"Questions may be multiplied without limit, which occur in conversation between friends in social intercourse, or in the business of life, where no argument is needed, no subtle and delicate disquisition, but a few direct words stating the fact. Half the controversies which go on in the world arise from ignorance of the facts of the case; half the prejudices against Catholicity lie in the misinformation of the prejudiced parties. Candid persons are set right, and enemies silenced, by the mere statement of what it is that we believe. It will not answer the purpose for a Catholic to say, ‘I leave it to theologians,' ‘ I will ask my priest;' but it will commonly give him a triumph, as easy as it is complete, if he can then and there lay down the law, I say ‘lay down the law;' for remarkable it is, that even those who speak against Catholicism like to hear about it, and will excuse its advocate from alleging arguments, if he can gratify their curiosity by giving them information. Generally speaking, however, as I have said, such mere information will really be an argument also. I recollect some twenty-five years {241} ago three friends of my own, as they then were, clergymen of the Establishment, making a tour through Ireland. In the West or South they had occasion to become pedestrians for the day; and they took a boy of thirteen to be their guide. They amused themselves with putting questions to him on the subject of his religion; and one of them confessed to me on his return that that poor child put them all to silence. How? Not of course by any train of argument or refined theological disquisition, but merely by knowing and understanding the answers in his catechism.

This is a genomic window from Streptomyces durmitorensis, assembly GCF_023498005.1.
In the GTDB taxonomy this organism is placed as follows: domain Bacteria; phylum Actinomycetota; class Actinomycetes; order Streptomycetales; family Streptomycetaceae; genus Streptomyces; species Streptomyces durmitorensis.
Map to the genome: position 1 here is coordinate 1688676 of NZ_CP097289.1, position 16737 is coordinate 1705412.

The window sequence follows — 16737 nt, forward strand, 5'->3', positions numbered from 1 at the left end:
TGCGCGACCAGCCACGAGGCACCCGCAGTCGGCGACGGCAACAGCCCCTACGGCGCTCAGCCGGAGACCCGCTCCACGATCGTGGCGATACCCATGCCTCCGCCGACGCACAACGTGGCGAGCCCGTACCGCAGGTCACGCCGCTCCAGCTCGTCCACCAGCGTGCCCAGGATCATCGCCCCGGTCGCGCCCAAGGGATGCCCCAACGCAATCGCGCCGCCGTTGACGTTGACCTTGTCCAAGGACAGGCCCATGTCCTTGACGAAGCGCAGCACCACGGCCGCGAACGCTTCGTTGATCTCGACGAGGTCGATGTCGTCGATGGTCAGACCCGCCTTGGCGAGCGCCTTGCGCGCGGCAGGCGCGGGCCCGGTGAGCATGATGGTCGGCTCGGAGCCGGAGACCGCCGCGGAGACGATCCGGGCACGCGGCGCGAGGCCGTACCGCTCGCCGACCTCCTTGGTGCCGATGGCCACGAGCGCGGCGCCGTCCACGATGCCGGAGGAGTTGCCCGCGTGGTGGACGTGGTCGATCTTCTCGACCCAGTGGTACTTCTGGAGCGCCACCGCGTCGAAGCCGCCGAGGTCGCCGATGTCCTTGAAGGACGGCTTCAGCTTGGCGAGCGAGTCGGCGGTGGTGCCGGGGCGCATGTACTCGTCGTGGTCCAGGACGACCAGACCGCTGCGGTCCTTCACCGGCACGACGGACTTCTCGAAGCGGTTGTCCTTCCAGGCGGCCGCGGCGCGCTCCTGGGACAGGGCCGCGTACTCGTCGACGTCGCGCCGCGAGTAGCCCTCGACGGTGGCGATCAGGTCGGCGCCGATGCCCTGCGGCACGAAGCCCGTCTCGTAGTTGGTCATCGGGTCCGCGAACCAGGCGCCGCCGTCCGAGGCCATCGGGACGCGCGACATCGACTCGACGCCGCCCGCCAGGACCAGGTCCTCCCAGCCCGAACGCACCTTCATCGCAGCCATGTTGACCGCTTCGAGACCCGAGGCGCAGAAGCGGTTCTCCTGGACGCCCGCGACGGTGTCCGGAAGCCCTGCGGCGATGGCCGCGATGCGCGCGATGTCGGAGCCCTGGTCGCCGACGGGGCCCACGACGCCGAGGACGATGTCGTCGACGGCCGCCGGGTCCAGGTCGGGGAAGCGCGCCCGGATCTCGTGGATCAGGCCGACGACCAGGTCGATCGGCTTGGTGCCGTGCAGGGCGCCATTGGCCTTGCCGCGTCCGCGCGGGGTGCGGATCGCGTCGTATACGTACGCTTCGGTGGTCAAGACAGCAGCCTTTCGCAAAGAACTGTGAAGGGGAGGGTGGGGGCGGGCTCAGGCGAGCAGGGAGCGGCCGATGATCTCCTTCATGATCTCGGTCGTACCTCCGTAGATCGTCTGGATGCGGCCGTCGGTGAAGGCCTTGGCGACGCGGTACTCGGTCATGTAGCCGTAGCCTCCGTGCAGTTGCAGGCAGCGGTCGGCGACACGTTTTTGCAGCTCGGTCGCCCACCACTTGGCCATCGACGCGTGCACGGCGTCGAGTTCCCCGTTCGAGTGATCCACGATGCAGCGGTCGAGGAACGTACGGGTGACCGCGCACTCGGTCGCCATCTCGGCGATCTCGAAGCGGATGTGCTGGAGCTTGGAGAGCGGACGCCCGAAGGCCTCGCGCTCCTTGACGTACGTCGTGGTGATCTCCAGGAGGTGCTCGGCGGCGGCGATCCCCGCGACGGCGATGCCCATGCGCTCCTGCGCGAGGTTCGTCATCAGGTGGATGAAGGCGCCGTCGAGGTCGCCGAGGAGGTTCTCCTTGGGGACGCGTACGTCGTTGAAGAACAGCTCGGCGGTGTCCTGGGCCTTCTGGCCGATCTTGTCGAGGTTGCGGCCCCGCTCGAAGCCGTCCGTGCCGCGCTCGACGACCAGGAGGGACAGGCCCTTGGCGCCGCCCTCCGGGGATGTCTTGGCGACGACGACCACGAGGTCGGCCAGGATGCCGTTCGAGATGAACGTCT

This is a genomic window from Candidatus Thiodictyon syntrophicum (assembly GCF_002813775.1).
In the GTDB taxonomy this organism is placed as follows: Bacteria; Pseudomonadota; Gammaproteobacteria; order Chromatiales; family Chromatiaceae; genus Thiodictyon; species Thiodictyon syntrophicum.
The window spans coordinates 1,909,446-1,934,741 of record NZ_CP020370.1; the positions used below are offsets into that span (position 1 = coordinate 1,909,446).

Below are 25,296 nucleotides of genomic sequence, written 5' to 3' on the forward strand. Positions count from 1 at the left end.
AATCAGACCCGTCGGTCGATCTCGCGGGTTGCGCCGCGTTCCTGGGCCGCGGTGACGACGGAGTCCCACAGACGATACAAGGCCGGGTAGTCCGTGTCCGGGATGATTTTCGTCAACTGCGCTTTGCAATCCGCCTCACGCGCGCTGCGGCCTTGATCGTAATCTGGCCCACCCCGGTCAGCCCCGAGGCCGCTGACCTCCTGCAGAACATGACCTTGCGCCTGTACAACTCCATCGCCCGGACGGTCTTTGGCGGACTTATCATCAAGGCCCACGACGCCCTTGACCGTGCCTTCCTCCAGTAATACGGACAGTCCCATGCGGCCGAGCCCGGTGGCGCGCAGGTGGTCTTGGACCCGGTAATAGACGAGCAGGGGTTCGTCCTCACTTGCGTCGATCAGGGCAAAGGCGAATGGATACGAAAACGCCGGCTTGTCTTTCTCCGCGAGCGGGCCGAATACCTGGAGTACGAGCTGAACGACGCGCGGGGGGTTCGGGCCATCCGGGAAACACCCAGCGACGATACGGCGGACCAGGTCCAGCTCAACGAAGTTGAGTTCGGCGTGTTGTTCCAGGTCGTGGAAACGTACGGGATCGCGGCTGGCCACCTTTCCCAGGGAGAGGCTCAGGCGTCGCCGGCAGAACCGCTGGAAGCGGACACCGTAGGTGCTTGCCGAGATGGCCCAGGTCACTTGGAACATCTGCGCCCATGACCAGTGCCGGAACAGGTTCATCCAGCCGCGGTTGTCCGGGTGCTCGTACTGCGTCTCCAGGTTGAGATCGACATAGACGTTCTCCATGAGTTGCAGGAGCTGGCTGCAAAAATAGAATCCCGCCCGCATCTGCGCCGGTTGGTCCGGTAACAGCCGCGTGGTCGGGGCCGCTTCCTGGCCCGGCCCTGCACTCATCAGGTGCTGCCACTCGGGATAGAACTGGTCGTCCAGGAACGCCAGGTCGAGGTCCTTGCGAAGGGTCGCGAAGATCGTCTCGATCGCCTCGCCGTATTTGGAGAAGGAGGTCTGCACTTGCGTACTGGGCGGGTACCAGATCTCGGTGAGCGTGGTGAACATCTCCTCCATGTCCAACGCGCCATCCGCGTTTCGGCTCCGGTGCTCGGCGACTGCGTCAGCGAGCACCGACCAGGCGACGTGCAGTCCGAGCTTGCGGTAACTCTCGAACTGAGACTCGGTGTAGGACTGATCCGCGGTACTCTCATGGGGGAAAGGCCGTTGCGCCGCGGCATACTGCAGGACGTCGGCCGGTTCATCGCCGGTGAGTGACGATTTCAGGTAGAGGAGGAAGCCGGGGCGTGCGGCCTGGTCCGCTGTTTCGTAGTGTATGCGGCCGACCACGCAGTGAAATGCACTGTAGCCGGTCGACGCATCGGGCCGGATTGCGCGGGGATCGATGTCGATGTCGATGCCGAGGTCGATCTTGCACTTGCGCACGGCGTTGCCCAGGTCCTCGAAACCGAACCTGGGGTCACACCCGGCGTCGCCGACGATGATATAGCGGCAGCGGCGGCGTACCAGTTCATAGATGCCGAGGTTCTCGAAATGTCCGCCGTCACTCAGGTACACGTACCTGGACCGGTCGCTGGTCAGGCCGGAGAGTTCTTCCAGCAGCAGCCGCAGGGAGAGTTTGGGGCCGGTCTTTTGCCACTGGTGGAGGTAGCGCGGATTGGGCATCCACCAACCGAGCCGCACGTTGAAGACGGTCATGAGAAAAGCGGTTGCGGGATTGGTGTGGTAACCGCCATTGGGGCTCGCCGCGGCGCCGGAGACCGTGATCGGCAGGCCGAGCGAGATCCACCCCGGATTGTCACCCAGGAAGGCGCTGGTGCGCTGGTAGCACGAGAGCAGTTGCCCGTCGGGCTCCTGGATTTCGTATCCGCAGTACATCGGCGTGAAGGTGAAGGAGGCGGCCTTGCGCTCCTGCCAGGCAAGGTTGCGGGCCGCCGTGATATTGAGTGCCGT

"Nor will argument itself be out of place in the hands of laymen mixing with the world. As secular power, honour, and resources are never more suitably placed than when they are in the hands of Catholics; so secular knowledge and secular gifts are then best employed when they minister to Divine Revelation. Theologians inculcate the matter and determine the details of that revelation; they view it from within; philosophers view it from without; and this external view may be called the Philosophy of Religion, and the office of delineating it externally is most gracefully performed by laymen. In the first age laymen were most commonly the apologists. Such were Justin, Tatian, Athenagoras, Aristides, Hermias, Minucius Felix, Arnobius, and Lactantius. In like manner, in this age some of the most prominent defences of the Church are from laymen; as De Maistre, Chateaubriand, Nicolas, Montalembert, and others. If laymen may write, lay-students may read; they surely may read what their fathers may have written. They might surely study other works too, ancient and modern, whether by ecclesiastics or laymen, which, although they do contain theology, nevertheless in their structure and drift are polemical. Such is Origen's great work against Celsus ... Even, however, if we confine ourselves strictly to the philosophy, that is, the external contemplation of religion, we shall have a range of reading sufficiently wide, and as valuable in its practical application as it is liberal in its character. In it will be included what are commonly called the Evidences, and what is an especially interesting subject at this day, the notes of the Church."